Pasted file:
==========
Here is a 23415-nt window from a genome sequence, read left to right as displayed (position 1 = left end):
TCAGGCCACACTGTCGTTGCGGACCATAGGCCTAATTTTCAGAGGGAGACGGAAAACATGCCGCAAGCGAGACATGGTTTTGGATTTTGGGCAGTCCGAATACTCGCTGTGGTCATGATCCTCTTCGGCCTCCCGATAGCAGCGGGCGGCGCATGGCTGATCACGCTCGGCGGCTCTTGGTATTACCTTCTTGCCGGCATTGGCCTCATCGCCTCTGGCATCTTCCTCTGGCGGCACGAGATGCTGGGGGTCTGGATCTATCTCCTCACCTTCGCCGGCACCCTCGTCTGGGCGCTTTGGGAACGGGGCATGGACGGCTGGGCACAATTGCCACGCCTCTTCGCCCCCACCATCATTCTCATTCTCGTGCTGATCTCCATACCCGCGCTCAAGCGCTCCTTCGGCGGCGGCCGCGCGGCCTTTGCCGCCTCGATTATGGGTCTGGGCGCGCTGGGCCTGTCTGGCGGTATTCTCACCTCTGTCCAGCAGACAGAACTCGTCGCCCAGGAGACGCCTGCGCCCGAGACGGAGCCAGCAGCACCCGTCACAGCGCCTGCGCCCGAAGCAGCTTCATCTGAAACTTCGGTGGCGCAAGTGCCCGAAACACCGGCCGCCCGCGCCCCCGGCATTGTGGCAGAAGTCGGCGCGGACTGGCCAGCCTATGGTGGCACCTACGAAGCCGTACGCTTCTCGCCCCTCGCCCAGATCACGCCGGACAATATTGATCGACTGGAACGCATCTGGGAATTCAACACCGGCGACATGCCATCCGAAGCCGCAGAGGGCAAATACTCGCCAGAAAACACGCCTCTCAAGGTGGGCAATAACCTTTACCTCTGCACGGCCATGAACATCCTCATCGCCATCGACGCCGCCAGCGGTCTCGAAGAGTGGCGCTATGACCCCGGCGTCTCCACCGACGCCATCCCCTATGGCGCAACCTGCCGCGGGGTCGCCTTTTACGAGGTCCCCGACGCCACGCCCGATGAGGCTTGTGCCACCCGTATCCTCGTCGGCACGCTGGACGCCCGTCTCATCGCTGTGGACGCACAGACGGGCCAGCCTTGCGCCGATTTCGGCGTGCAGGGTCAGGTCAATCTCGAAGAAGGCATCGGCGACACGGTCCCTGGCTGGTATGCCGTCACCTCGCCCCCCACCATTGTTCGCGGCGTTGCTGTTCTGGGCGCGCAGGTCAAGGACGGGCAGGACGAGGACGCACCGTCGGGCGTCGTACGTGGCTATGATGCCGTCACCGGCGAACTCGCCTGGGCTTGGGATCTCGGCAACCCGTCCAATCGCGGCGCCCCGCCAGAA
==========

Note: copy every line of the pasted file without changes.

Here is a 23415-nt window from a genome sequence, read left to right as displayed (position 1 = left end):
TCAGGCCACACTGTCGTTGCGGACCATAGGCCTAATTTTCAGAGGGAGACGGAAAACATGCCGCAAGCGAGACATGGTTTTGGATTTTGGGCAGTCCGAATACTCGCTGTGGTCATGATCCTCTTCGGCCTCCCGATAGCAGCGGGCGGCGCATGGCTGATCACGCTCGGCGGCTCTTGGTATTACCTTCTTGCCGGCATTGGCCTCATCGCCTCTGGCATCTTCCTCTGGCGGCACGAGATGCTGGGGGTCTGGATCTATCTCCTCACCTTCGCCGGCACCCTCGTCTGGGCGCTTTGGGAACGGGGCATGGACGGCTGGGCACAATTGCCACGCCTCTTCGCCCCCACCATCATTCTCATTCTCGTGCTGATCTCCATACCCGCGCTCAAGCGCTCCTTCGGCGGCGGCCGCGCGGCCTTTGCCGCCTCGATTATGGGTCTGGGCGCGCTGGGCCTGTCTGGCGGTATTCTCACCTCTGTCCAGCAGACAGAACTCGTCGCCCAGGAGACGCCTGCGCCCGAGACGGAGCCAGCAGCACCCGTCACAGCGCCTGCGCCCGAAGCAGCTTCATCTGAAACTTCGGTGGCGCAAGTGCCCGAAACACCGGCCGCCCGCGCCCCCGGCATTGTGGCAGAAGTCGGCGCGGACTGGCCAGCCTATGGTGGCACCTACGAAGCCGTACGCTTCTCGCCCCTCGCCCAGATCACGCCGGACAATATTGATCGACTGGAACGCATCTGGGAATTCAACACCGGCGACATGCCATCCGAAGCCGCAGAGGGCAAATACTCGCCAGAAAACACGCCTCTCAAGGTGGGCAATAACCTTTACCTCTGCACGGCCATGAACATCCTCATCGCCATCGACGCCGCCAGCGGTCTCGAAGAGTGGCGCTATGACCCCGGCGTCTCCACCGACGCCATCCCCTATGGCGCAACCTGCCGCGGGGTCGCCTTTTACGAGGTCCCCGACGCCACGCCCGATGAGGCTTGTGCCACCCGTATCCTCGTCGGCACGCTGGACGCCCGTCTCATCGCTGTGGACGCACAGACGGGCCAGCCTTGCGCCGATTTCGGCGTGCAGGGTCAGGTCAATCTCGAAGAAGGCATCGGCGACACGGTCCCTGGCTGGTATGCCGTCACCTCGCCCCCCACCATTGTTCGCGGCGTTGCTGTTCTGGGCGCGCAGGTCAAGGACGGGCAGGACGAGGACGCACCGTCGGGCGTCGTACGTGGCTATGATGCCGTCACCGGCGAACTCGCCTGGGCTTGGGATCTCGGCAACCCGTCCAATCGCGGCGCCCCGCCAGAA